• d=2d=2: A topological σ\sigma-model (the “A” model), which is related to Gromov-Witten Theory
  • d=4d=4: Topologically-twisted N=2N=2 SYM, which is related to Donaldson Theory.

In each case, the field space, \mathcal{F}, is an infinite dimensional supermanifold (of bosonic and fermionic fields), with a nilpotent odd involution, QQ. If one computes the expectation value of topological observables (functions on \mathcal{F} which are QQ-invariant, modulo QQ-exact), one finds that the computation localized on a finite dimensional subspace of \mathcal{F} which, in each case, is called “instanton moduli space.” In the d=2d=2 case, an “instanton” is a holomorphic map from the worldsheet, ΣM\Sigma\to M. In the d=4d=4 case, an “instanton” is an anti-self-dual connection (modulo gauge transformations).

But there’s another way in which this localization can occur. Consider the d=4d=4 case. The Euclidean action S E=12g 2trF*F+iθ8π 2trFF+ S_E = \int \frac{1}{2g^2} \tr F\wedge *F +\frac{i\theta}{8\pi^2} \tr F\wedge F +\dots can be written S E=i4π(τF F +τ¯F +F +)+... S_E = -\frac{i}{4\pi}\int \left(\tau F^-\wedge F^- +\overline{\tau} F^+\wedge F^+\right) + ... where F ±=12(F±*F)F^\pm = \tfrac{1}{2} (F\pm *F) and τ=θ2π+4πig 2,τ¯=θ2π4πig 2 \tau = \frac{\theta}{2\pi} +\frac{4\pi i}{g^2},\quad \overline{\tau} = \frac{\theta}{2\pi} -\frac{4\pi i}{g^2}

If we send τ¯i\overline{\tau}\to -i\infty, while holding τ\tau fixed, we localize on the ASD configurations F +=0 F^+=0 But that’s crazy! you say, τ\tau and τ¯\overline{\tau} are complex conjugates of each other. True, they are, if θ\theta is real, as required by CPT invariance (more precisely, Reflection-Positivity). However, if we are willing to deform the theory, in a CPT-violating fashion, by giving θ\theta a large, negative imaginary part, we can we can take τ¯i\overline{\tau}\to -i\infty, with τ\tau fixed, by simultaneously going to weak coupling, g 20g^2\to 0.

The price we will pay, in a canonical formalism, is that the spaces of “in” states and “out” states will no longer be isomorphic. The computation of topological observables is unaffected. But Frenkel et al want to go beyond the topological sector and compute the matrix elements of arbitrary observables, in this localized limit.

The first (100 page) installment is about the SUSY Quantum Mechanics case.

Posted by distler at 11:19 PM | Permalink | Followups (6)

November 3, 2006

del Pezzo

There are several reasons why a lot of recent work on string compactifications has focussed on the case of Type-II orientifold backgrounds. The most obvious is that turning on fluxes gives a mechanism for moduli stabilization.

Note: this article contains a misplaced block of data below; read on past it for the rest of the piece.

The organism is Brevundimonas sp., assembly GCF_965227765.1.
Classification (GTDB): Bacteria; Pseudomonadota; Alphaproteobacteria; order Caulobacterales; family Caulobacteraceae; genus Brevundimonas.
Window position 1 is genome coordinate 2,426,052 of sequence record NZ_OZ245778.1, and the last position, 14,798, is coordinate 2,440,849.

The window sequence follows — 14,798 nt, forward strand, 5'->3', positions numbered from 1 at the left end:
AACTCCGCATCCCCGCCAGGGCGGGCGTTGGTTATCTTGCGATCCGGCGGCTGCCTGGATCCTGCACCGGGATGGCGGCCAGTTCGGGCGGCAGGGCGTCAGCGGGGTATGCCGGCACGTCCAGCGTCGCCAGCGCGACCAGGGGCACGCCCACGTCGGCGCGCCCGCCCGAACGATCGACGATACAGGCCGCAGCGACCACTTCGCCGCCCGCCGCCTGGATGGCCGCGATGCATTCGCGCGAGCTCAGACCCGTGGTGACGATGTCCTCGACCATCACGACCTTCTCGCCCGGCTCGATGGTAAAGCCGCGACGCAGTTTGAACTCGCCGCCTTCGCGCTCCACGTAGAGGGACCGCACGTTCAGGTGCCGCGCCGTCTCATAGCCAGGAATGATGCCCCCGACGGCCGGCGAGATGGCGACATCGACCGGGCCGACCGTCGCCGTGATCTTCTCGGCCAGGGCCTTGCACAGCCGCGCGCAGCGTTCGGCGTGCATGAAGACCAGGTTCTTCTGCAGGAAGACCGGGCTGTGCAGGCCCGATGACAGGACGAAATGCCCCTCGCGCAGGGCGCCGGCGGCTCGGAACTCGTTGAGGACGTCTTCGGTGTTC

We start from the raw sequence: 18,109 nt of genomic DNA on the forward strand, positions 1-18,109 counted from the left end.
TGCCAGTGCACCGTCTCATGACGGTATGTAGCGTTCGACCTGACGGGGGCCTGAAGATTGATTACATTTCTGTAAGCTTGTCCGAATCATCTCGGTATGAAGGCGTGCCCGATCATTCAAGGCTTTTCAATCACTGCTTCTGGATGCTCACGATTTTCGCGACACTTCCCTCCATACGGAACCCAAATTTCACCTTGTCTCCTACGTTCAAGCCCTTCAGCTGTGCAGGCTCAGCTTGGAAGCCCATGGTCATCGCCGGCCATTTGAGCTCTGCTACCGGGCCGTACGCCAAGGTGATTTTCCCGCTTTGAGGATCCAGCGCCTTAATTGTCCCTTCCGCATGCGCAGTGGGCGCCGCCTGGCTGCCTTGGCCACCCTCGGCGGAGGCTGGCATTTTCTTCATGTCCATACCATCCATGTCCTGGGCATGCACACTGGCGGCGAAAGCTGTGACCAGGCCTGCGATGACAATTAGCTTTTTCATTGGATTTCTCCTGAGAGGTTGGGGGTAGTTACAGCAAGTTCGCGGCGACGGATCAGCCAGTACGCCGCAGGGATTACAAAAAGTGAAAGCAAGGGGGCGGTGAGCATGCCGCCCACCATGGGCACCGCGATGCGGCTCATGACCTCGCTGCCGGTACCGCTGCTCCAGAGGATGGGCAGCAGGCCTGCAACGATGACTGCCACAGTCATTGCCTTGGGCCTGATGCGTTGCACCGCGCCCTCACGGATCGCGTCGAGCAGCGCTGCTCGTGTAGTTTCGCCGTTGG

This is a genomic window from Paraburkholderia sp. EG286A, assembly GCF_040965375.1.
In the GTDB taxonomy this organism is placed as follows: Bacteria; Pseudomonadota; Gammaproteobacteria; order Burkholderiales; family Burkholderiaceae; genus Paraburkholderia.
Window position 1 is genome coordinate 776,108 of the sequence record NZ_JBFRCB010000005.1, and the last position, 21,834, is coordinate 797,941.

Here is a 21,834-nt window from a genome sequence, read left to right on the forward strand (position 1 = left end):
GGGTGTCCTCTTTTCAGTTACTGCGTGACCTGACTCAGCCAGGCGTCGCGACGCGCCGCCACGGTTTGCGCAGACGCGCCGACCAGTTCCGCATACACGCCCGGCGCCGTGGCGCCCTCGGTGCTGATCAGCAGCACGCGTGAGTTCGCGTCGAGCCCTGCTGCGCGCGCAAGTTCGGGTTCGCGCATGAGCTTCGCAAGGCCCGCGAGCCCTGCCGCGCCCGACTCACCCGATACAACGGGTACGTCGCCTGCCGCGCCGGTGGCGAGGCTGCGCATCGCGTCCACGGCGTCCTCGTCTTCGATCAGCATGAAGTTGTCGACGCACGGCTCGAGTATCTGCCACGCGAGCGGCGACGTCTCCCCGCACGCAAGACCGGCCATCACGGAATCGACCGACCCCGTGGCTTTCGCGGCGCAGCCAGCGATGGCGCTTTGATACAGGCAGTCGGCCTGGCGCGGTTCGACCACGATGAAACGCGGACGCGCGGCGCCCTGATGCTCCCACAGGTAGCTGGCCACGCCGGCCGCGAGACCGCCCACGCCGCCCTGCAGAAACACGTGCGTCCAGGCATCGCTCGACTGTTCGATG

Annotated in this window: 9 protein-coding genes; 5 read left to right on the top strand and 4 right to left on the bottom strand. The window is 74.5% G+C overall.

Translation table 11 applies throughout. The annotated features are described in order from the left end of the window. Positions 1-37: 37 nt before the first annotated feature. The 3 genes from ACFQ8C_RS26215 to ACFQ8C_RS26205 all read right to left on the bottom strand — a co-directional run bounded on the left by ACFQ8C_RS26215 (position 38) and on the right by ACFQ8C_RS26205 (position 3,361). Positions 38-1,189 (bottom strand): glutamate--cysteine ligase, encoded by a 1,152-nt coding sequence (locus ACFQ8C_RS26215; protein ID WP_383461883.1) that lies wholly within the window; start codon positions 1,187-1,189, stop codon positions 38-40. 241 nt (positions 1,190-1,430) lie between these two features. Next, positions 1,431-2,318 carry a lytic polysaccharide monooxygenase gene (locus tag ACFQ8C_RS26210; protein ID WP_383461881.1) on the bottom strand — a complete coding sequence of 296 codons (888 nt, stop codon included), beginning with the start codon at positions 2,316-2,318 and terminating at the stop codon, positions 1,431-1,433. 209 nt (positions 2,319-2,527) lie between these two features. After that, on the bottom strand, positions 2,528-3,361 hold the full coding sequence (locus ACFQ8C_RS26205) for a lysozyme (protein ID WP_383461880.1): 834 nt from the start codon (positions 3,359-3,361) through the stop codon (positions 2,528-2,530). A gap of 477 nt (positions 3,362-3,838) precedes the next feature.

Equally important, however, is that, in contrast to heterotic backgrounds, many of the phenomena of interest (nonabelian gauge theories coupled to chiral matter) are localized in the target space. This localization (along with the warping due to large fluxes) provides a nice mechanism for generating a large hierarchy of scales. It also emboldens one to take a “tinker-toy” approach, putting together pieces of the desired physics, localized at different locations in some (unspecified) Calabi-Yau orientifold (the Standard Model on a stack of branes at this singularity over here, supersymmetry-breaking over there, …). Whether, in fact, these pieces can be assembled together in arbitrary ways, or whether there are important constraints that one misses in the purely local analysis, is a crucial question.

Another question, to which there is still not a clear-cut answer, is to what extent one can get the Standard Model (without extra junk) out of these local constructions. We know that, with suitable bundles, on the heterotic side, one can get the Standard Model field content, on the nose. (I am thinking, here, of the work by the Penn group in the context of heterotic M-Theory.) Moreover, on the simply-connected covering space (i.e., before Wilson-line breaking), there is a known dictionary between the heterotic compactification, with bundles constructed via the Freedman-Morgan-Witten construction and the F-theory dual. Unfortunately, the same is not true after Wilson-line breaking. So, whereas one can get GUT groups, one cannot, currently, get the Standard Model on the F-theory side.

The “state of the art,” in terms of local constructions, seems to be the model of Verlinde and Wijnholt. The complex codimension-3 singularities of a Calabi-Yau look like a complex cone over a del Pezzo surface, and Verlinde and Wijnholt manage to fit a Standard Model-like theory into the biggest and best of the del Pezzo singularities, dP8. Recently, Buican et al showed how the above construction can be embedded in a compact Calabi-Yau geometry.

Posted by distler at 11:32 PM | Permalink | Followups (23)